This is getting kinda... meta.
Meta is now suing Meta.
That may sound like a bit of a head-scratcher, but a smaller company known as Meta has announced that it's filing a lawsuit against the well known Meta that is Facebook's parent company, as spotted by The Verge.
Founded in 2010, the smaller Meta creates and promotes live, multi-sensory art experiences — sometimes featuring virtual and augmented reality tech — and has catered to clients ranging from National Geographic to Intel.
"On October 28, 2021, Facebook seized our META mark and name, which we put our blood, sweat, and tears into building for over twelve years," reads a pop-up announcement on the company’s website. "One of the most powerful companies in the world took our identity without notice."
"Today, after eight months of trying to negotiate with Facebook in good faith to no avail, we were left with no choice but to file a lawsuit against them," the notice reads.
Different Kind of Metaverse
In October of last year, Facebook CEO and accused robot Mark Zuckerberg announced that the parent corporation was renaming itself to "Meta" in a major — and perhaps faltering — push into the virtual reality market.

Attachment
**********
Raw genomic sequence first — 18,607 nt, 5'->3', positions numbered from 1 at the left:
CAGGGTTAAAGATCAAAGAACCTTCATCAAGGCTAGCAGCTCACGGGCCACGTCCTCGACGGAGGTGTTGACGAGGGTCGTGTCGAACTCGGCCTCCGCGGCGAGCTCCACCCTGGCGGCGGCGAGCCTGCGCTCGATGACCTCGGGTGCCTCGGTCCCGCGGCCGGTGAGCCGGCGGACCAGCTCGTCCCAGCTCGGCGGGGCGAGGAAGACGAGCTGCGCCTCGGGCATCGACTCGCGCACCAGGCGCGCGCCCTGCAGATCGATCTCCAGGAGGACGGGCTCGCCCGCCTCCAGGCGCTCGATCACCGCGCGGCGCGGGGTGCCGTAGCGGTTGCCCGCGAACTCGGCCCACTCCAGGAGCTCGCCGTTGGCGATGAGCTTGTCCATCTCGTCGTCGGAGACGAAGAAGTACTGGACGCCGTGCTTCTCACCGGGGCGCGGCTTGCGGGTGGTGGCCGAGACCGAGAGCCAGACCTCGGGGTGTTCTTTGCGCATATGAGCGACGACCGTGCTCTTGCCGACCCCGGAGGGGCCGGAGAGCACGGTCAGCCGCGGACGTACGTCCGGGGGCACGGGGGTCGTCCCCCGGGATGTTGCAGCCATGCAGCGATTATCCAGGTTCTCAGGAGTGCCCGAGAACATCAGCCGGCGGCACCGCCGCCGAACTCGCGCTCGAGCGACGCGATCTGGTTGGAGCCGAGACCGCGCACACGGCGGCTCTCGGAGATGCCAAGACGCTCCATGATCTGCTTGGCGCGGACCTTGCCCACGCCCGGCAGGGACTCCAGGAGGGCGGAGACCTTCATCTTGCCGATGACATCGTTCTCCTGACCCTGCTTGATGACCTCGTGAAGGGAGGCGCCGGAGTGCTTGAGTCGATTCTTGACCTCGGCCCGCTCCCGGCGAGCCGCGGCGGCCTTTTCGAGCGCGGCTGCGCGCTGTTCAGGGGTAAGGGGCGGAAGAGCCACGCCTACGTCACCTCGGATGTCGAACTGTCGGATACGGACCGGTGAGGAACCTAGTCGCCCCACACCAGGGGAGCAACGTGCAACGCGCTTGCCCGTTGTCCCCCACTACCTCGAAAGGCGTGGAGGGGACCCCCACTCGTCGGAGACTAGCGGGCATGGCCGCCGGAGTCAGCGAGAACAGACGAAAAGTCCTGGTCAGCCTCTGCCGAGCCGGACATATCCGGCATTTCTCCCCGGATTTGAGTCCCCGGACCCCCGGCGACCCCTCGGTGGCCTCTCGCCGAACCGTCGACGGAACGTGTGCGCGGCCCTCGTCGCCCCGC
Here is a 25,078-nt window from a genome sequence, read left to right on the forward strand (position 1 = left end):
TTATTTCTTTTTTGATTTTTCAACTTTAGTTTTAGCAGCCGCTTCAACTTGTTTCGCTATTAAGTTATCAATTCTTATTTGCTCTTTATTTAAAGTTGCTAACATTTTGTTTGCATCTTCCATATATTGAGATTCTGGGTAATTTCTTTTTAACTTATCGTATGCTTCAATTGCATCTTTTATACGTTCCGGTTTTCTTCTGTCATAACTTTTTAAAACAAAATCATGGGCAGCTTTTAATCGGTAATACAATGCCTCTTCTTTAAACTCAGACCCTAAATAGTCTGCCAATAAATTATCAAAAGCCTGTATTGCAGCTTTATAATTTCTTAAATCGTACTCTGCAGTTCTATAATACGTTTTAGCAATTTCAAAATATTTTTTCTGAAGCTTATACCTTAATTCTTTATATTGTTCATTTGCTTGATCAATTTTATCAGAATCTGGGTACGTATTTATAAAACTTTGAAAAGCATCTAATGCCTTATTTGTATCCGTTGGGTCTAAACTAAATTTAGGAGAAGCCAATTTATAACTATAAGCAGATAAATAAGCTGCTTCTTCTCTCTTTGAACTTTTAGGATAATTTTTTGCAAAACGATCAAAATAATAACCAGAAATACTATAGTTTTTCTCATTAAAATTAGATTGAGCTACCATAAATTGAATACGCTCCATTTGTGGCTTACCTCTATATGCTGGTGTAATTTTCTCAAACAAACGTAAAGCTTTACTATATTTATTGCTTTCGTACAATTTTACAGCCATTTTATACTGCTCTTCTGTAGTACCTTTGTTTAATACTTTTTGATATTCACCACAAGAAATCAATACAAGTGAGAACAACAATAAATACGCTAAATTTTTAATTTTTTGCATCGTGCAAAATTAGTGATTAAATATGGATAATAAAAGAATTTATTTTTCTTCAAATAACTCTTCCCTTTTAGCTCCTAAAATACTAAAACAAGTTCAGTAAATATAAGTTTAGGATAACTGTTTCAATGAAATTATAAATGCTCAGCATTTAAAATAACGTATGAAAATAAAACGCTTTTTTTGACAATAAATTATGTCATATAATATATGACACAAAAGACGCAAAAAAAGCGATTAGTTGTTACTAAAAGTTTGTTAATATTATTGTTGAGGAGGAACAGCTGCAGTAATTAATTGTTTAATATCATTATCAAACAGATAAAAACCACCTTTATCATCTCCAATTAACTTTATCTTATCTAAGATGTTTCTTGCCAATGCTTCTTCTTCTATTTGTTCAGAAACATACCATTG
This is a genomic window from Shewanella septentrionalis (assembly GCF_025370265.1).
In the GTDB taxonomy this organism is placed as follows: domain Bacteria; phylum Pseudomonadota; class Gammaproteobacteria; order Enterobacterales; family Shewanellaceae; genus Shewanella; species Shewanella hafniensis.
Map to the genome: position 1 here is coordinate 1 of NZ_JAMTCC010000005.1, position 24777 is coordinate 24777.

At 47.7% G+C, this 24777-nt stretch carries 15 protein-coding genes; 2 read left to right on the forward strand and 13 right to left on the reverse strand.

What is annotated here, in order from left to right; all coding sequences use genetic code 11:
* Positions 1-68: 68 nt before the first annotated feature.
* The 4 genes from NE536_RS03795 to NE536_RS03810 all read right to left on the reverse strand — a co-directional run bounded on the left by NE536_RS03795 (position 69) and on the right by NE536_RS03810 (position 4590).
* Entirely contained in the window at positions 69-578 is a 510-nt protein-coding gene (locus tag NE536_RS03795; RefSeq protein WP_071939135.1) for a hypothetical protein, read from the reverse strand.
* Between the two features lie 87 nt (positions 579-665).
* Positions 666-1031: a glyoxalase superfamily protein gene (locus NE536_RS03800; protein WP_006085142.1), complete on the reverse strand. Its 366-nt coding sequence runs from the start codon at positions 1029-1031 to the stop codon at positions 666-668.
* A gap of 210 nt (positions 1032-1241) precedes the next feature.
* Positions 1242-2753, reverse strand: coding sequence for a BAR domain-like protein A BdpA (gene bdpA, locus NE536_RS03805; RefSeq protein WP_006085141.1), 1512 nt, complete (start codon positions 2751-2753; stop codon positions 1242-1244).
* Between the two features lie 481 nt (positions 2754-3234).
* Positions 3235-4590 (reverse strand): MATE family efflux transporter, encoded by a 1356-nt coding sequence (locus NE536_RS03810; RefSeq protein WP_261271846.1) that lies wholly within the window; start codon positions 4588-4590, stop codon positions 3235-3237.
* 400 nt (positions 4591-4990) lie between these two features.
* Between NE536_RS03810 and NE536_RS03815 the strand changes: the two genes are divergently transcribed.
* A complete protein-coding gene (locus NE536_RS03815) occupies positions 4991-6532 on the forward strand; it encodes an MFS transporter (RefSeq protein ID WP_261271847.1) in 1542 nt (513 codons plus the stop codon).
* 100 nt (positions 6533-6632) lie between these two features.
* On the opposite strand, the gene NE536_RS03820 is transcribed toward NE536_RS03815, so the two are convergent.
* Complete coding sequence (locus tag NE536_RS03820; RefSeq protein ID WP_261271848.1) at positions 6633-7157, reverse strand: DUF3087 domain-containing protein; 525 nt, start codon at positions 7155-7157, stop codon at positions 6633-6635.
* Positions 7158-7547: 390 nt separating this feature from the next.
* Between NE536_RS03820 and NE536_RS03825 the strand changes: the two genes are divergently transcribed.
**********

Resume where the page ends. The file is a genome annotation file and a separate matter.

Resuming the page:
Facebook doesn’t exactly have the greatest track record with the public to begin with, especially when it comes to protecting users' privacy. The company's dystopian — and hilariously janky — efforts to establish "the Metaverse" haven't helped its image, either.
With that in mind, it's not exactly surprising that the smaller Meta doesn’t want its name associated with any of that.
In a complaint filed with a US district court, the smaller Meta claims that "it can no longer provide goods and services under the META mark because consumers are likely to mistakenly believe that Meta’s goods and services emanate from Facebook and that Meta is associated with the toxicity that is inextricably linked with Facebook."
It's a lawsuit with David versus Goliath odds. While the smaller Meta may have a decent case — after all, it was founded long before Facebook changed its name — it will be far from easy to topple a giant like Facebook in a legal battle.
In other words, it's safe to say that the two companies aren't going to be metamates anytime soon.
More on the metaverse: Man Uses Life Savings to Buy Nonexistent Metaverse Land